Steinbeck’s tale of commitment, loneliness, hope, and loss remains one of America’s most widely read and beloved novels.
While the powerlessness of the laboring class is a recurring theme in Steinbeck’s work of the late 1930s, he narrowed his focus when composing Of Mice and Men (1937), creating an intimate portrait of two men facing a world marked by petty tyranny, misunderstanding, jealousy, and callousness. But though the scope is narrow, the theme is universal: a friendship and shared dream that make an individual’s existence meaningful.
Of Mice and Men also represents an experiment in form, which Steinbeck described as “a kind of playable novel, written in a novel form but so scened and set that it can be played as it stands.” A rarity in American letters, it achieved remarkable success as a novel, a Broadway play, and three acclaimed films.
©1937 John Steinbeck (P)2011 Penguin
Anyone who can put up with a slow narrator with a monotone voice with southern accent.
Horrible...gave me a headache and had to turn it off after 5 Minutes
Yes, yes, and again, yes!! Gary Sinise's performance of this book is magic. I listened to the book on the way home from Oklahoma with my two teenagers in the car. They were also entranced by the story and the performance of Mr. Sinise. They laughed in several places. I think the story really touched them and me. This is my second time through it.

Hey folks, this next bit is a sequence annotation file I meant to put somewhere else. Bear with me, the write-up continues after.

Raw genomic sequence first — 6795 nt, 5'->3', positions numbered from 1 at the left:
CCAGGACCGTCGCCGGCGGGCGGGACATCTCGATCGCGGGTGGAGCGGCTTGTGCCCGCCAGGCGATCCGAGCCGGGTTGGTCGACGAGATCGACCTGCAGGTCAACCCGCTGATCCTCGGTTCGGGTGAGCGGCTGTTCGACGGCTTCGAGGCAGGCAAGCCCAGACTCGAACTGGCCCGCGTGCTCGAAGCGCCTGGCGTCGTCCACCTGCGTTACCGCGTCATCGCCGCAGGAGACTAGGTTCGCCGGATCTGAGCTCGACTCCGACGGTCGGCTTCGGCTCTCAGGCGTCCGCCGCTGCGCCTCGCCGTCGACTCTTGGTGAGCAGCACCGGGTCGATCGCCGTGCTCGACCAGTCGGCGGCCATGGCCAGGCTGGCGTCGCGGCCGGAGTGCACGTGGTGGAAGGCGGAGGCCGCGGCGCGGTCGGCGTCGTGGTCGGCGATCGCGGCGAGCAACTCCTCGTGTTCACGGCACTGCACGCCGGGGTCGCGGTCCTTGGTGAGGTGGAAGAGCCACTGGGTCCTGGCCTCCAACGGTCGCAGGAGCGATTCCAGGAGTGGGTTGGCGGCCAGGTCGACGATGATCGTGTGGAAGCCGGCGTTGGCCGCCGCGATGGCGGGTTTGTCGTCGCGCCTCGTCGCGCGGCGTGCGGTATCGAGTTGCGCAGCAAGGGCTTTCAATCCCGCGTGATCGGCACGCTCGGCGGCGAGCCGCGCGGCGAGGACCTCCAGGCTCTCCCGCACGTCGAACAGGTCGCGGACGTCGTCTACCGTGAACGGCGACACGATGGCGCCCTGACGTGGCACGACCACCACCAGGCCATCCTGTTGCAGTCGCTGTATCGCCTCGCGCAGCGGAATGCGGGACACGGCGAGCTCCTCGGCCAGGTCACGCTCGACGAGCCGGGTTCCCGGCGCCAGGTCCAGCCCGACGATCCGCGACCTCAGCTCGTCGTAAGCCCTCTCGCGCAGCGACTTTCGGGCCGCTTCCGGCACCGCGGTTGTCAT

I like the characters best in the story. I like old Candy. I like how George seems to bring hope where he goes, but not in the traditional method. He's not sunshine and light, so how does he inspire the characters of this story to hope? About the performance? You don't have enough space. Gary Sinise's performance was golden. The only problem I had with the whole thing is that when he voiced Slim, it was too low to hear in the car. I missed a lot of that dialog, but this isn't my first visit to this book. Loved his voices, and I still think someone else voiced Lenny. Every once and awhile, you'd hear that familiar "crack" that Gary Sinise has in his voice, but he pulled out some interesting and varied voices to carry the story!
Whatever happens, however I hear or read this story again, I will always hear it in Gary Sinise's voice. Just as he was made to play the part of George on television with John Malkovich as Lennie, he was made to read this book. His tone, his cadence, his accent, were just how I hear the book. I've read the book before, but his performance will forever mark the book as his. Next time I read this in book form, I'll hear Mr. Sinise in my head.
Well, besides the ending, there is the part about the dog. That just kills me every time. This time, I'm driving down a highway in rural TX with tears rolling down my face, lips quivering trying not to sob out loud in front of my children...I'm glad I had cruise control and didn't get stopped. You might as well have killed Old Yeller again, too. Ugh. Then, too, it's impossible not to mention how George describes their dream. Living "off the fat of the land"! It is just a bit different every time and it is a beautiful dream. I really wanted that for them.